European Commission President Arsula van der Leyen said on Wednesday that Poland and Bulgaria were receiving gas from their European Union neighbors.
Then comes. Russian energy company Gazprom cut off gas supplies. For Poland and Bulgaria on Wednesday, when both countries refused to pay the Russian energy company in rubles, the company said in a statement.
In a statement, von der Leyen called it “another provocation by the Kremlin” and accused Moscow of using gas to “blackmail” the bloc.
“This is what the European Commission is preparing for in close coordination and solidarity with member countries and international partners. Our response will be immediate, united and coordinated,” he said in a statement. “First of all, we will make sure that Gazprom’s decision has the least impact on European consumers. Today, the member states met in the Gas Coordination Group. Poland and Bulgaria briefed us on the situation. Both Bulgaria are now receiving gas from their EU neighbors. “
The official also stressed the need for reliable energy partners, who promise to end the era of Russian fossil fuels in Europe.
In a further statement, it pledged to ensure a “medium-term” plan to supply and store enough gas, and to invest in “green transitions.”
“In the long run, REPowerEU will also help us move towards a more reliable, secure and sustainable energy supply. We will present our plans to accelerate green transitions in mid-May. Every euro we renew Investing in resources and energy efficiency is a down payment for our future energy autonomy. ”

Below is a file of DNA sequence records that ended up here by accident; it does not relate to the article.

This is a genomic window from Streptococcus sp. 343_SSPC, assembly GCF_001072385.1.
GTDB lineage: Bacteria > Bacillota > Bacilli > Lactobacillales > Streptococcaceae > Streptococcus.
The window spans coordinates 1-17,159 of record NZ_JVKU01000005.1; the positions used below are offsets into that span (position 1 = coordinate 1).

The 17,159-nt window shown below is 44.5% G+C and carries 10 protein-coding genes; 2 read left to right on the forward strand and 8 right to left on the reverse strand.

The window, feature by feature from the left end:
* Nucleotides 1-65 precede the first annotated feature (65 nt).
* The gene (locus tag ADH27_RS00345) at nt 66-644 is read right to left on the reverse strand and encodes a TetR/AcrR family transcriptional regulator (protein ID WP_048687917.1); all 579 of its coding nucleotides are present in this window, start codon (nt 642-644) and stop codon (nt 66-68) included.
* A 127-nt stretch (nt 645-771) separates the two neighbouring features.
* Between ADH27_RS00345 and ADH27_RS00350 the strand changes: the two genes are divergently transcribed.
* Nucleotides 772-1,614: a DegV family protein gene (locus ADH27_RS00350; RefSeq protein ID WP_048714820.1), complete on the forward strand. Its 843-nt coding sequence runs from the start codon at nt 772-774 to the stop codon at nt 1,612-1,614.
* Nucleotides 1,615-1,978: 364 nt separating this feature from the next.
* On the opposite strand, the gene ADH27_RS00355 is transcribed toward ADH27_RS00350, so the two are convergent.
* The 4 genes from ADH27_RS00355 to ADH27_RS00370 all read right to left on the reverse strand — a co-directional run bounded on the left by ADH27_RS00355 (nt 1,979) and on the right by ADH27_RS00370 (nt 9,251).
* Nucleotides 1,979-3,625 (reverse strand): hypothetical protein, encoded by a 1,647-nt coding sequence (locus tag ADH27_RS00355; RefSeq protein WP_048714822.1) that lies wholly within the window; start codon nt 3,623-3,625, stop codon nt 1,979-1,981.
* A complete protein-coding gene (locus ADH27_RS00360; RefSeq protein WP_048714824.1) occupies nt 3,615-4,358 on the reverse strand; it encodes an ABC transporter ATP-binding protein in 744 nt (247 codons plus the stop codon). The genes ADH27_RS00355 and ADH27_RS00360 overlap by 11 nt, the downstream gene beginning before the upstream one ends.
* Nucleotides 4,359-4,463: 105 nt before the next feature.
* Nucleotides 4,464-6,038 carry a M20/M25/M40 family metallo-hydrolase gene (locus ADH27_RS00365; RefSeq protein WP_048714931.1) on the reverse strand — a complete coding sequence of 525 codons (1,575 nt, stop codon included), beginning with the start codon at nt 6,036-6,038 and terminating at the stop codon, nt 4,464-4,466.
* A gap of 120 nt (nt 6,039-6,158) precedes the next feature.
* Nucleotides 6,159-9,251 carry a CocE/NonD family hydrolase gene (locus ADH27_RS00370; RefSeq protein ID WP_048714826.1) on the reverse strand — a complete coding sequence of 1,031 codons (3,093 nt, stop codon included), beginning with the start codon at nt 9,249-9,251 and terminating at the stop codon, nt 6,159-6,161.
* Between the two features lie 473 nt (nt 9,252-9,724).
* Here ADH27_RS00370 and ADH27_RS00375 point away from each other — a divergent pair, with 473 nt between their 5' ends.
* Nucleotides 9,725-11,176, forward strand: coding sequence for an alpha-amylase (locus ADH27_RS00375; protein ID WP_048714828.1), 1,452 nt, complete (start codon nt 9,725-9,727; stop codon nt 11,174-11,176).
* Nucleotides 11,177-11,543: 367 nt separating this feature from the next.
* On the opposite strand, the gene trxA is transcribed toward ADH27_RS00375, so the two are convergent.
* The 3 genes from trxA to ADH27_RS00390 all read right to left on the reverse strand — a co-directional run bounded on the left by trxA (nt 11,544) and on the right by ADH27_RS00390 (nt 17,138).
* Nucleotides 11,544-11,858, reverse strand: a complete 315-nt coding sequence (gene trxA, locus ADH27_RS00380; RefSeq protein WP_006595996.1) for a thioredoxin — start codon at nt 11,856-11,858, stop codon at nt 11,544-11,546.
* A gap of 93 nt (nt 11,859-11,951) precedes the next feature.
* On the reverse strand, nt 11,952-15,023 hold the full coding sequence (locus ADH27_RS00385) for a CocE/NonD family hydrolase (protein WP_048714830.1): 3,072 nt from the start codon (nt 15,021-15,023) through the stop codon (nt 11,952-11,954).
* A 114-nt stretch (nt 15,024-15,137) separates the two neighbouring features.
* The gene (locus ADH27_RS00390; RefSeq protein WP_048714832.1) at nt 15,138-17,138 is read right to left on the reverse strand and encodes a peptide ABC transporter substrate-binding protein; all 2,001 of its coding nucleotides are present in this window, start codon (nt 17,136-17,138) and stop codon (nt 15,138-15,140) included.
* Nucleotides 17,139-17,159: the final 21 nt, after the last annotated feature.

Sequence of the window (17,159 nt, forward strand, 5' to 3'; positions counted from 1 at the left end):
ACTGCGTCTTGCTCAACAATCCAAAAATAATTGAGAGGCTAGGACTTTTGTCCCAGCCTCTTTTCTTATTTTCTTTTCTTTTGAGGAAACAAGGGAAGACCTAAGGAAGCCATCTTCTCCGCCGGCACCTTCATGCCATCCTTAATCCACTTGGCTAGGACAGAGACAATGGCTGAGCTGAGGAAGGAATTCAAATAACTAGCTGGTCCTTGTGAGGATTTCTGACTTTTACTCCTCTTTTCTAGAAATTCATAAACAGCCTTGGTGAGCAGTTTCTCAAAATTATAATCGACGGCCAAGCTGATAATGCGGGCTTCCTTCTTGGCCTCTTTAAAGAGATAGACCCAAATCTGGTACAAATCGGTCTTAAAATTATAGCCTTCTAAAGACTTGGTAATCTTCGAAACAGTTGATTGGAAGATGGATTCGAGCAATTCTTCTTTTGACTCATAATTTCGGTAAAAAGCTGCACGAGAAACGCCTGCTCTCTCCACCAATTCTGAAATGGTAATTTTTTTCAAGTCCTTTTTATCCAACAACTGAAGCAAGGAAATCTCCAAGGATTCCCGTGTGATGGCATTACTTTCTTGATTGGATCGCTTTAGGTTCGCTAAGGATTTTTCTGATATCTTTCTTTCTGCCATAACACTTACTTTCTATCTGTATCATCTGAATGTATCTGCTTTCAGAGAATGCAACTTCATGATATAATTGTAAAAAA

Bulgaria’s energy ministry said in a statement on Wednesday that Bulgaria was in “constant contact” with the European Commission because “joint supplies are being discussed at EU level.”
Speaking at a briefing in the capital, Sofia, Bulgarian Energy Minister Alexander Nikolov said: “Consumption of natural gas in Bulgaria has been ensured for at least a month and there is no need to restrict its use at this time. ”
Nikolov said he had received a warning from Russia’s Gazprom on Tuesday that supplies would be disrupted. He said that under the current agreement, Bulgarian gas operator Bulgarigs has fulfilled all its obligations and Gazprom is not fulfilling the terms of the agreement with the supplier.
“It is clear that in the current context of the war in Ukraine, Russia is using natural gas as a political and economic weapon,” Nikolov said, adding that Bulgaria would not negotiate under pressure.
The ministry said Bulgarian natural gas operating companies had ensured the continuity of “alternative supplies”.
“Our country is a loyal partner in existing agreements and we will not jeopardize the supply to our neighbors,” Nikolov said.
CNN’s Radina Gigova contributed to this post.